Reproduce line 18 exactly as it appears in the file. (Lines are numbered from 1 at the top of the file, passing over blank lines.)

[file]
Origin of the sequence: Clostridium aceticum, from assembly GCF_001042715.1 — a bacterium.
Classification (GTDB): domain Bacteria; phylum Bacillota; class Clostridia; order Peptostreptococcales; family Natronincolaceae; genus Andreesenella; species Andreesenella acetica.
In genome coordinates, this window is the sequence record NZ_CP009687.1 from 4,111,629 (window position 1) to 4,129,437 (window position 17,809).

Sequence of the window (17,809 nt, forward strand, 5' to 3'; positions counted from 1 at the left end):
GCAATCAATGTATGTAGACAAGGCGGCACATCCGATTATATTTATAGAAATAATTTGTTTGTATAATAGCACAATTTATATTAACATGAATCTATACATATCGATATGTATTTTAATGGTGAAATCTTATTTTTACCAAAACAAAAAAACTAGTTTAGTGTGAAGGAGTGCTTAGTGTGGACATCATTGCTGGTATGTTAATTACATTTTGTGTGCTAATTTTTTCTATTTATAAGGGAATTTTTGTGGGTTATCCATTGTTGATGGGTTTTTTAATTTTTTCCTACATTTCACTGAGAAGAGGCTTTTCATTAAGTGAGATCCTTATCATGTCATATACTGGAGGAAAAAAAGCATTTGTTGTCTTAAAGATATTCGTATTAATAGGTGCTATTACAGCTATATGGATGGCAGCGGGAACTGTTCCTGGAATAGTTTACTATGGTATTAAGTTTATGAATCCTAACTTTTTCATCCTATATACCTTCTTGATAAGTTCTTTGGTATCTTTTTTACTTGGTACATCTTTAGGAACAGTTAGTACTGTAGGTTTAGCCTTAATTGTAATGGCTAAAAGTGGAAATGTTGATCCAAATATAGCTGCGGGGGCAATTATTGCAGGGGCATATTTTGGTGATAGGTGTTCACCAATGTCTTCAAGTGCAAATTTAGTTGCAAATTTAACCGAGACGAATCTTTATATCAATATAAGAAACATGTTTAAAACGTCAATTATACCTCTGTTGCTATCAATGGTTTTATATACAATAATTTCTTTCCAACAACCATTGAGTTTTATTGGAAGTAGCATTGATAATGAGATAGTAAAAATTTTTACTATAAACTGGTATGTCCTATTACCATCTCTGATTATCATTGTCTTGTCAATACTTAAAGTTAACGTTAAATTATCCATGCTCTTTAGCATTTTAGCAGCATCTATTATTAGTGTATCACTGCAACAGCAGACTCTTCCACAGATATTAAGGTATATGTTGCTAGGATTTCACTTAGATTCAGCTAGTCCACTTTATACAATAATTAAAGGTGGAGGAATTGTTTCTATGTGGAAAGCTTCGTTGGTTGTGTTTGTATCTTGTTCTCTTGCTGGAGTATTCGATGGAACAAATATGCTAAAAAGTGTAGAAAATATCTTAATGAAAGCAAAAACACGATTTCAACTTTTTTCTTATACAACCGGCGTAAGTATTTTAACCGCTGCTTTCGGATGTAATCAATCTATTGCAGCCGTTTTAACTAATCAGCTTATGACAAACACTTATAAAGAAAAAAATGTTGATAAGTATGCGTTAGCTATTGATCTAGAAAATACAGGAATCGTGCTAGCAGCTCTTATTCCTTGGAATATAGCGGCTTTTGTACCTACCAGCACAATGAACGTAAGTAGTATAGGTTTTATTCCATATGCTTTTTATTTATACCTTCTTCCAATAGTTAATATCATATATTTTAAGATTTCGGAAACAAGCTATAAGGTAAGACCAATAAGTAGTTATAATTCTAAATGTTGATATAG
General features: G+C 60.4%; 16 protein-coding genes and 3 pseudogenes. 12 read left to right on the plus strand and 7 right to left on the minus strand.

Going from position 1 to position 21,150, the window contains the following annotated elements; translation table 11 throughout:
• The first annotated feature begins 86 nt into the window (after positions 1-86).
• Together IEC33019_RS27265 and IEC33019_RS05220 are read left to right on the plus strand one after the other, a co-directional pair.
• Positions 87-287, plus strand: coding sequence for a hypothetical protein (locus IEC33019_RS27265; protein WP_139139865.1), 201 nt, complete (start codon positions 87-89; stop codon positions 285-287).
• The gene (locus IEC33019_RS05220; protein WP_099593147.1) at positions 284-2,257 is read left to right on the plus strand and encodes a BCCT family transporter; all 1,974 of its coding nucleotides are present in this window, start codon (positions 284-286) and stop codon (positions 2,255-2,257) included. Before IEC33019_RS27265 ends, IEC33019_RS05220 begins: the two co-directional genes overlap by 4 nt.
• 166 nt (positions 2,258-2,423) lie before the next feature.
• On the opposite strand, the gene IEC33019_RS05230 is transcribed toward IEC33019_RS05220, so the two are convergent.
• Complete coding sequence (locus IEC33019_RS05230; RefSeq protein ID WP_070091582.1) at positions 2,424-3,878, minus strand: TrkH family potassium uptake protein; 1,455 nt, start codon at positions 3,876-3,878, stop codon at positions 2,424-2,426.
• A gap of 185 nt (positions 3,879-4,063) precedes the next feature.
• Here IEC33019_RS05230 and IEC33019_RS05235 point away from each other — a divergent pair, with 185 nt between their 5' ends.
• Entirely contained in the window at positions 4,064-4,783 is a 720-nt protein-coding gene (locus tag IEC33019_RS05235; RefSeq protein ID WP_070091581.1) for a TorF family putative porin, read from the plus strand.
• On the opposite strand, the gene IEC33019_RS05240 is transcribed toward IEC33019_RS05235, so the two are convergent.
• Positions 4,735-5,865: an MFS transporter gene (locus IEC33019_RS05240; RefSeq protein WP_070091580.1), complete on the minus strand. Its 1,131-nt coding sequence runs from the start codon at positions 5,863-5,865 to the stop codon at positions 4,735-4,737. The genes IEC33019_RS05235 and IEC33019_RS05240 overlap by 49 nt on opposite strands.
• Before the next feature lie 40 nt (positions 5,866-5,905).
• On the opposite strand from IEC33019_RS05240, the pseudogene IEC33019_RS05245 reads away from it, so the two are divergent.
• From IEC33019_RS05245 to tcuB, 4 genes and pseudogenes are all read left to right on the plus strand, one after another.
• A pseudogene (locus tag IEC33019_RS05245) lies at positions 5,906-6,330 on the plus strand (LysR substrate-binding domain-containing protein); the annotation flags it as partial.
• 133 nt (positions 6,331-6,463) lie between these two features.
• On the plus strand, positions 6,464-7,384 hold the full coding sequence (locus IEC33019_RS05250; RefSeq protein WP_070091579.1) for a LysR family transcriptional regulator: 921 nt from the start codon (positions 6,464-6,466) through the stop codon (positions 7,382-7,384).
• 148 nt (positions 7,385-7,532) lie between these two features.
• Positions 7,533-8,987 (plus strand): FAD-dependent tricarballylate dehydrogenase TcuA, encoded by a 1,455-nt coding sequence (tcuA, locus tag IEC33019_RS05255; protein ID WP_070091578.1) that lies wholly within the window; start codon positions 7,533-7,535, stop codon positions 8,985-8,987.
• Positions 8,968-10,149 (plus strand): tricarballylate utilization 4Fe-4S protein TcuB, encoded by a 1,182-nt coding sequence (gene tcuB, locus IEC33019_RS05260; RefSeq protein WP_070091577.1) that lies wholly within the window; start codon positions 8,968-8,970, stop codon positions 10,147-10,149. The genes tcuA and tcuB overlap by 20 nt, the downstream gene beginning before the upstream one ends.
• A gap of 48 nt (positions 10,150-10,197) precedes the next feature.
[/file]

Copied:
• On the opposite strand, the gene IEC33019_RS05240 is transcribed toward IEC33019_RS05235, so the two are convergent.